More on Venting Private Dwellings
Venting a peaked roof is one of the more difficult tasks that faces the fire service. When we work with tools on a peaked roof, a sure footing is very important —and very difficult to achieve. Even with roof ladders, footing is limited because the foot doesn’t pass through the rounds. This puts the firefighter in a very awkward position. One slip on wet or icy surfaces could prove disastrous.
The best and safest access for peaked roof venting operations is via an aerial ladder or tower ladder.
Working from a bucket is the safer of the two because the firefighter can work with one foot on the roof and one in the bucket. The unit can be moved in order to enlarge the area to be cut. Aerial ladders and roof ladders should be vacated before they are moved.
You may be thinking, “Wait a minute! We move our aerial with firefighters on it all the time.” That doesn’t make it right! Our thinking can’t be so narrow that we overlook all the deaths and injuries to firefighters that have occurred because someone moved an occupied aerial ladder.
Vertical venting is important, but the risks must be weighed against the return. The equation is simple: The steeper the pitch, the higher the risk factor. Place a power saw on a dangerously high-pitched roof and disaster is almost a certainty. There’s a simple rule-of-thumb that I use: If you can’t walk on the roof, then don’t bring the power saw.
A peaked roof should be vented high —about two feet below the ridge pole. With a fire on the top floor or in the attic space, the hole should be cut directly above it and the ceiling pushed down. If possible, this vent should be on the leeward side of the roof, so that the wind works to assist venting, rather than fight it. While this hole is being cut, another firefighter can pull the soffits (if present) on the windward side. This action will cause a considerable and favorable draft. If soffits are not present, cut a second hole close to the gutter line on the windward side.
Let’s talk about fire on a lower floor. Now, where do you think the hole should be cut? Directly above the fire? Think about it. A fire on the first floor (or in the cellar) of a multistory private dwelling will be exposing a compartmentalized second floor. Think about some of my past articles and place the cut. Where is the smoke and heat going? You’ve got it—up the interior stairs. What’s directly in line with the stairway? You’ve got it again —the front door. By relieving this crucial artery, firefighters can ascend, civilians may be able to descend, and the mushrooming effect of fire will be reduced or negated on the upper floor(s). Remember, the fire will usually burn up; thus, vertical arteries of private dwellings are subject to extension. Vertical ventilation will not stop or reduce upward fire travel; rather, it will eliminate horizontal extension.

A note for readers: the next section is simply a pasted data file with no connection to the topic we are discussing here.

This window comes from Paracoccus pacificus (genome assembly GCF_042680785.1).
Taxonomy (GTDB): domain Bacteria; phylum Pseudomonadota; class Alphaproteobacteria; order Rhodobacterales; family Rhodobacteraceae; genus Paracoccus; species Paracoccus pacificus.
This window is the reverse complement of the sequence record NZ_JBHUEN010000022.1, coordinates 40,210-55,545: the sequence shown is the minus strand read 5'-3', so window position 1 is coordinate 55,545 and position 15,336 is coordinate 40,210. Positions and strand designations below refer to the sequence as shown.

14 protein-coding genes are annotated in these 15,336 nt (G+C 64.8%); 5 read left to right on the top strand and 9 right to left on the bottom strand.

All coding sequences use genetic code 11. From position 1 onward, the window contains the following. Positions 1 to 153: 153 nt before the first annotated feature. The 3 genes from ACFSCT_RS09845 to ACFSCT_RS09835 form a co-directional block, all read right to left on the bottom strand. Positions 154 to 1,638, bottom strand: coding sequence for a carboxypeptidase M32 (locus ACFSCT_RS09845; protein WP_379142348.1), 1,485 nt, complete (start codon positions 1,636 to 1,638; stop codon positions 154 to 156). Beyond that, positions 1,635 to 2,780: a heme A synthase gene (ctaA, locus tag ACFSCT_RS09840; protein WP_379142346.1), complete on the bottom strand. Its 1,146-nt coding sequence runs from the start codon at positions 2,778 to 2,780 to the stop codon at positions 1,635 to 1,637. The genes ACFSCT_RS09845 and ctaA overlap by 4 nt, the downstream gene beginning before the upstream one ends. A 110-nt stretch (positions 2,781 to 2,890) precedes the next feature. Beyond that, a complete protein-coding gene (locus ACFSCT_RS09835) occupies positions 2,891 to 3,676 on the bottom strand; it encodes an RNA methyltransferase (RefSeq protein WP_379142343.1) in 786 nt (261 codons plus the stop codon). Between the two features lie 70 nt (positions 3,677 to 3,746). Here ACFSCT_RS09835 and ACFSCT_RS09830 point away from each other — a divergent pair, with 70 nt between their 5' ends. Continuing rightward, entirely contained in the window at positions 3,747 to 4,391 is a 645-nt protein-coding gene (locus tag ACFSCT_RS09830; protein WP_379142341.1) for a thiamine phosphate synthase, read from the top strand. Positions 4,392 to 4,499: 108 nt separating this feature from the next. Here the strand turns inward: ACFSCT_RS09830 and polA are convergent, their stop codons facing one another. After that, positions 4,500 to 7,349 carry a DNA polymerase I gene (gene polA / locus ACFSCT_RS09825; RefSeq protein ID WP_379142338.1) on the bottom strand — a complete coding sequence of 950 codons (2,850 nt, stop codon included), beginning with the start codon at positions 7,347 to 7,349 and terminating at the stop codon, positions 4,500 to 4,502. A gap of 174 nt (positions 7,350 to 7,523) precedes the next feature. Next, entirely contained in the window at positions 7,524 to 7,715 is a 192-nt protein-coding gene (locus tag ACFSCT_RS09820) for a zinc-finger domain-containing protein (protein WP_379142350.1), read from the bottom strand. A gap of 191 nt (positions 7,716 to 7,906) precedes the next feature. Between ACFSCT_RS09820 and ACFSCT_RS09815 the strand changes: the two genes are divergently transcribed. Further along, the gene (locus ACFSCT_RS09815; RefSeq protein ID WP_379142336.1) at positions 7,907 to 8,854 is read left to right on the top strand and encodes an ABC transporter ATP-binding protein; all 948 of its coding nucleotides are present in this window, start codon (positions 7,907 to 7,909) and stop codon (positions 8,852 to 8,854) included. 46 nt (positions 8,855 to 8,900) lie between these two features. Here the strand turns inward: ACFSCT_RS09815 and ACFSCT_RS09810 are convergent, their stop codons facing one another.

My wife looks at the older Victorian private dwellings (the “Queen Anne” style) and says, “Wow! They don’t build like that anymore.” I say, “Thank God!” The very old homes in your district require strategies and tactics that differ somewhat from modern homes.
The balloon construction of the older buildings requires quick vertical venting of the roof directly above the fire, regardless of which floor the fire is on. Once the fire enters the wall or ceiling space, it flows not only unimpeded but very rapidly (like a blow torch) to the upper floors. If a vertical vent is not established, the fire will command the attic in very short order. A good cellar fire in one of these buildings will tax your fire department to the limit. Even when fire originates in the cellar of a “Queen Anne,” it’s not uncommon for the arriving fire department to be faced with fire on every floor (fire that’s sometimes visible, sometimes not).
Old homes in your district need different strategies and tactics than those of more recent construction.
These buildings often have unwalkable roofs. Some have multiple gables and cupolas. Originally, most had wood shingle roofs that may have been simply covered with asphalt. Be very careful on this type of roof. They sometimes look safe; an unsuspecting firefighter can easily fall through. Again in this situation, the best and safest access will be via aerial or tower ladder. If multigables are present, vent the tallest and most prominent near the ridge pole.
These older buildings should be the subject of many drills so that these concepts of ventilation become engrained in the firefighter’s mind.
The action taken to fight fire in an old-style Victorian must be aggressive and offensive to be successful. Older private dwellings may have been built before codes were in place or strictly I enforced. Beautiful, ornate exteriors may be hiding spliced two-by-fours, substandard wiring, randomly spaced roof rafters, multiple interior stairways, tin ceilings, and a host of other problems. Drill on these buildings separately so that firefighters are kept abreast of the inherent problems associated with such structures.